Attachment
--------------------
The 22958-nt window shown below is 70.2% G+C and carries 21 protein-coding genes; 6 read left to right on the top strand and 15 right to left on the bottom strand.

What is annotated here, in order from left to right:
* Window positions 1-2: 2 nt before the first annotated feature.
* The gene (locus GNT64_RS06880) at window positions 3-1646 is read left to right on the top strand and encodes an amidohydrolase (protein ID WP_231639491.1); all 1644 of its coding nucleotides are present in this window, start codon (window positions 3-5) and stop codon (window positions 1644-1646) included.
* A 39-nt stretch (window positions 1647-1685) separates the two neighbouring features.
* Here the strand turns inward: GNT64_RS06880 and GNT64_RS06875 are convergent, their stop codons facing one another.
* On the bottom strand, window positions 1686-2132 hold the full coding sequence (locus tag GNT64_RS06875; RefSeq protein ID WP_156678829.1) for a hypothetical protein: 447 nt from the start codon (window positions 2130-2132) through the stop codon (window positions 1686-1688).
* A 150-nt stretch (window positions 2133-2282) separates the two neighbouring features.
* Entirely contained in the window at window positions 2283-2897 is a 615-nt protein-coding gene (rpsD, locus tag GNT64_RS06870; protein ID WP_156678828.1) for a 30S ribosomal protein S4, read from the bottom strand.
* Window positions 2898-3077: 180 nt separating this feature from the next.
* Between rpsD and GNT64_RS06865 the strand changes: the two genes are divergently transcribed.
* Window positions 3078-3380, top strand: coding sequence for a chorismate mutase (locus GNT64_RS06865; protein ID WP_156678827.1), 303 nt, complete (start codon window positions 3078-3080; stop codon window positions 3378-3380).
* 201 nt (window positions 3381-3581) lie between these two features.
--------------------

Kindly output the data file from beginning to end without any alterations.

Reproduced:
The 22958-nt window shown below is 70.2% G+C and carries 21 protein-coding genes; 6 read left to right on the top strand and 15 right to left on the bottom strand.

What is annotated here, in order from left to right:
* Window positions 1-2: 2 nt before the first annotated feature.
* The gene (locus GNT64_RS06880) at window positions 3-1646 is read left to right on the top strand and encodes an amidohydrolase (protein ID WP_231639491.1); all 1644 of its coding nucleotides are present in this window, start codon (window positions 3-5) and stop codon (window positions 1644-1646) included.
* A 39-nt stretch (window positions 1647-1685) separates the two neighbouring features.
* Here the strand turns inward: GNT64_RS06880 and GNT64_RS06875 are convergent, their stop codons facing one another.
* On the bottom strand, window positions 1686-2132 hold the full coding sequence (locus tag GNT64_RS06875; RefSeq protein ID WP_156678829.1) for a hypothetical protein: 447 nt from the start codon (window positions 2130-2132) through the stop codon (window positions 1686-1688).
* A 150-nt stretch (window positions 2133-2282) separates the two neighbouring features.
* Entirely contained in the window at window positions 2283-2897 is a 615-nt protein-coding gene (rpsD, locus tag GNT64_RS06870; protein ID WP_156678828.1) for a 30S ribosomal protein S4, read from the bottom strand.
* Window positions 2898-3077: 180 nt separating this feature from the next.
* Between rpsD and GNT64_RS06865 the strand changes: the two genes are divergently transcribed.
* Window positions 3078-3380, top strand: coding sequence for a chorismate mutase (locus GNT64_RS06865; protein ID WP_156678827.1), 303 nt, complete (start codon window positions 3078-3080; stop codon window positions 3378-3380).
* 201 nt (window positions 3381-3581) lie between these two features.